Well, this was clearly the Vatican’s thinking. But in my view, to be effective, every organization should operate under a brand plan just as you operate under a strategic plan.  This includes drilling down into a tactical communications, timelines, and to-do lists. But everything comes back to knowing your brand essence and conveying it effectively to the people who can help—or hurt—your cause. When you plan effectively, you won’t be caught without the best words to say who you are, what you do, and why it matters.

To much fanfare and hand-wringing, Virginia’s governor has just declared April to be Confederate History Month. One of the great battles of our Civil War has been on my mind, since I just returned from a family trip to Gettysburg. We’d been several times before, but this time we had a private guide who truly brought the scale and devastation of those terrible three days to life. We walked the battle lines of the Wheat field and saw where men fell in lines at the Peach Orchard.  We imagined the cannon firing into the town, scattering frightened civilians.  We climbed Little Round Top and peered over the edge, imagining a sea of Confederate soldiers charging. And we saw the deadly conclusion in Pickett’s Charge.  And as we moved back and forth from Confederate to Union perspectives, I was reminded of my own divided history:   A Yankee through and through, having been raised in New York and Maryland, I have plenty of Confederates in the family, with ancestors who fought and died at Antietum, and southern  relatives–including a Confederate historian–who remain skeptical about northern ways.

Hidden or Banished Differences May Slow  Success

There are many legacies of our divided history, but one is clear: Americans remain separated politically, socially, economically and even spiritually. So why should my readers care? Because we often hide our differences, or operate in communities of the like-minded, thus subverting the real benefits of diverse perspectives and ideas.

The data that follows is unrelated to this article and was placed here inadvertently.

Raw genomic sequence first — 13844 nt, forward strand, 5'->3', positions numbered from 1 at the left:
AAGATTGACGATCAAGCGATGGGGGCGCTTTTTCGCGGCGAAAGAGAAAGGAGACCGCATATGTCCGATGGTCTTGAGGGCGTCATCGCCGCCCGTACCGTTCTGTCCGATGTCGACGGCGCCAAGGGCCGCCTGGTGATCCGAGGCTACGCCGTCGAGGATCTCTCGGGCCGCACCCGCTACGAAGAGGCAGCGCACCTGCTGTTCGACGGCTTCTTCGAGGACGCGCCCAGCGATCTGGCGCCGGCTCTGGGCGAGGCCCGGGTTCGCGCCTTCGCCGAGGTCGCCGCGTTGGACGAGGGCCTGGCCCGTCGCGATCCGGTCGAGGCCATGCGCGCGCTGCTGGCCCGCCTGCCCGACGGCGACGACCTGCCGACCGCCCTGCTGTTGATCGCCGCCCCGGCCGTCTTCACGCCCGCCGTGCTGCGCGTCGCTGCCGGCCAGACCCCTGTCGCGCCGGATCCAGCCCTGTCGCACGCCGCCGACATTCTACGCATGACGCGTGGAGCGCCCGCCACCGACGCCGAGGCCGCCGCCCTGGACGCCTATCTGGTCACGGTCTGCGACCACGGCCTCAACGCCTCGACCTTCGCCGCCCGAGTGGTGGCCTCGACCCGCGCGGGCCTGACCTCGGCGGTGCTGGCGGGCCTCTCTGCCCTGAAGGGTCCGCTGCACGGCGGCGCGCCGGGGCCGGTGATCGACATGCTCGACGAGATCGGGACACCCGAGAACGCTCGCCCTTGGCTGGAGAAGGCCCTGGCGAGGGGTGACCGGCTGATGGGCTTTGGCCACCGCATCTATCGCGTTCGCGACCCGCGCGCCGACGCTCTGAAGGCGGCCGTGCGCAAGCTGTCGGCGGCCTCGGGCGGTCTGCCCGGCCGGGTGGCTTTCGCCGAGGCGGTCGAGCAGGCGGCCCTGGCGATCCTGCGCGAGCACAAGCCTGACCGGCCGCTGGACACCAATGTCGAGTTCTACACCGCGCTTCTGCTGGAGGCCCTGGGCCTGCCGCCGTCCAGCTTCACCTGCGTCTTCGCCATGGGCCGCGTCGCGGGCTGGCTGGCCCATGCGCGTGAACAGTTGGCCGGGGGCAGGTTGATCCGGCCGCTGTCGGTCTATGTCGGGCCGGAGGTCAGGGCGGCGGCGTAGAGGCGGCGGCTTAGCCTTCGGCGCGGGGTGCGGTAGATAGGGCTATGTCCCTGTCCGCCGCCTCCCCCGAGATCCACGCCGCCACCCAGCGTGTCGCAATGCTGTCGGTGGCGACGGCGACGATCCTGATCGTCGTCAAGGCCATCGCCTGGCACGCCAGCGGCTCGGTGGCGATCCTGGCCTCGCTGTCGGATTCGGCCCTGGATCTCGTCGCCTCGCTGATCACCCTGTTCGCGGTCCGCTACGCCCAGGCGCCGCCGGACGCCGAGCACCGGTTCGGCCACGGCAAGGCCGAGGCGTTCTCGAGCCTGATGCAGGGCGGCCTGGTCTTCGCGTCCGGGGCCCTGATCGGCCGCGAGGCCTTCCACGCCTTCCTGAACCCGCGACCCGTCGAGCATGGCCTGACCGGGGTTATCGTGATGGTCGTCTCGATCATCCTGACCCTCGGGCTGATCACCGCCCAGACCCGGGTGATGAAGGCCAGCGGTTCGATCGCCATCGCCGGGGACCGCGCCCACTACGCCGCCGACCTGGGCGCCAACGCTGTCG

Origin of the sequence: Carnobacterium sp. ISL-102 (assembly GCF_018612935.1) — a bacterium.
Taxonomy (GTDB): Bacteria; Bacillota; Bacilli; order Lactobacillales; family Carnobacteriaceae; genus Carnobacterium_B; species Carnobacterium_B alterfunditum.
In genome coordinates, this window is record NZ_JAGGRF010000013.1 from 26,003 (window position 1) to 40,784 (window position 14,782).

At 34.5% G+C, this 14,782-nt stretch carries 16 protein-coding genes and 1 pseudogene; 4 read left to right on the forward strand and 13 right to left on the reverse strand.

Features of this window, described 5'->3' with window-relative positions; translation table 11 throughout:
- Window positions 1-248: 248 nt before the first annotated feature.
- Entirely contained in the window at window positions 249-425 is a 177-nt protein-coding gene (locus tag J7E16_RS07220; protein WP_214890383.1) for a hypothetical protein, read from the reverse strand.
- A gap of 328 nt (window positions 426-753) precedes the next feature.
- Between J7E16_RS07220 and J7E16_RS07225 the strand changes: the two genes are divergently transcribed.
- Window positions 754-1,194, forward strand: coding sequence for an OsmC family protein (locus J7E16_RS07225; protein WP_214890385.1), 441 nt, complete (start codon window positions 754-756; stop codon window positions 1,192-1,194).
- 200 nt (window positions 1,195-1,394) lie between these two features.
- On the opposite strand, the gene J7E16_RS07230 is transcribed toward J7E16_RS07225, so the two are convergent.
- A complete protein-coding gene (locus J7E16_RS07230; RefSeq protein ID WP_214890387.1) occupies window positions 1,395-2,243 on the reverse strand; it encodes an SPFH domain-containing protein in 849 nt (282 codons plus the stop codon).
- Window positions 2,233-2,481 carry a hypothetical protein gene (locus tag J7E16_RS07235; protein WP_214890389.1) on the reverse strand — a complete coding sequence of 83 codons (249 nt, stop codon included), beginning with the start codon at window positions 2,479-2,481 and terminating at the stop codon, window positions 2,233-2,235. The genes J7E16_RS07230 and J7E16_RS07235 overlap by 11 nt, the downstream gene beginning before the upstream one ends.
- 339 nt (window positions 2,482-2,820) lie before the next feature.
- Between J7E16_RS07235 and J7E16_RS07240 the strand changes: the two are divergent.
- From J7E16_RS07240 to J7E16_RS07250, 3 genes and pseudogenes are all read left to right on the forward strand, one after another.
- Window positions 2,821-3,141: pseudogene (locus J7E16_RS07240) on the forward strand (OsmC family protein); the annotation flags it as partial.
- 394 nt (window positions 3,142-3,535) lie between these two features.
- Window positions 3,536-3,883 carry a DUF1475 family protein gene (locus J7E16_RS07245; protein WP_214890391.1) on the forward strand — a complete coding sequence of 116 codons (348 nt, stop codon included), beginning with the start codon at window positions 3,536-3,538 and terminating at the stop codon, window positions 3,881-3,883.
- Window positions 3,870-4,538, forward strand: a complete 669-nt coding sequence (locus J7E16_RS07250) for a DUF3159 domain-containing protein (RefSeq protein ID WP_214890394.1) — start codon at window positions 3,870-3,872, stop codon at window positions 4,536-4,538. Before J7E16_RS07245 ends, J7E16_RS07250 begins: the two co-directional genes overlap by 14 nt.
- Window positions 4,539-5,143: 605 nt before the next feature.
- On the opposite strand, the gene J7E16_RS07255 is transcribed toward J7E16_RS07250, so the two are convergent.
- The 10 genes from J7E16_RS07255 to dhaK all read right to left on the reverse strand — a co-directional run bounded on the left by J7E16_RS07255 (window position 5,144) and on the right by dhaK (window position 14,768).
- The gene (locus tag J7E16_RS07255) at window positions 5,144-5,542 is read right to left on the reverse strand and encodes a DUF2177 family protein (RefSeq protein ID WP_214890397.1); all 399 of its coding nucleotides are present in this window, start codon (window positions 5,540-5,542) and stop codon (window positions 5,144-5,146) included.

For example, how many boards do you serve on where the leadership is predominantly of one political persuasion? What would happen if these leaders didn’t all support the same candidates and agree on the same issues (even if your organization isn’t political in nature)? And what about in business–do the leaders in your company represent diverse views and personal histories? Do they come from varied economic backgrounds? Or did they all attend the same schools and join the same country clubs?  Does your organization push for cross-cultural literacy and encourage leadership development among people of varied cultural backgrounds?  Do you promote gender parity initiatives that mentor and support women through childbearing years, when many fall off the leadership ladder?

Find Your Perspective Gap

Many times firms and organizations feel they are doing plenty to promote diversity, but if they asked for feedback from the people most affected, they might learn a different truth. For instance, according to a recent Bain & Company study, when it comes to gender disparity in leadership, men and women view the workplace very differently. Men think women are treated equally, whereas women don’t see it that way. Why the gap? I’ll let you read the report to see what the Bain folks think, but I have witnessed the “perspective gap” taking many solid nonprofits and businesses off their path of success.

What do I mean by “perspective gap”? I mean asking your staff or board members how they feel about having a different opinion or background from the rest of the group.  Are they encouraged to have a different perspective? Or is it less complicated to remain silent? In his recent book about the amazing technological success of Israel, Startup Nation, Dan Senor attributes Israel’s success, among other reasons, to a culture of people being willing to challenge their superiors, and those superiors being willing to listen.  He gives examples of how this has promoted a faster route to innovation and change.

OK, Amy, where is this going and what does it have to do with Confederate History Month?

Invite Opposition

Here goes. My suggestion is to create your own version of a controversial celebratory month within your company or nonprofit organization.  Let’s call it Contrary Opinion Month.  Invite everyone to make a suggestion that appears to be contrary to company tradition, policy or social custom. If you are a law firm, encourage your newest young associates to speak up at your next committee meeting! If you are a nonprofit, don’t let a unanimous vote obscure hidden dissent in the ranks–bring it on and into the light! If you are a big business, find out what that guy in the mailroom thinks about your new [fill in the blank] policy!

I’m truly curious to hear what happens, so if you have a good story, please email me at amy[at]amydelouise[dot]com.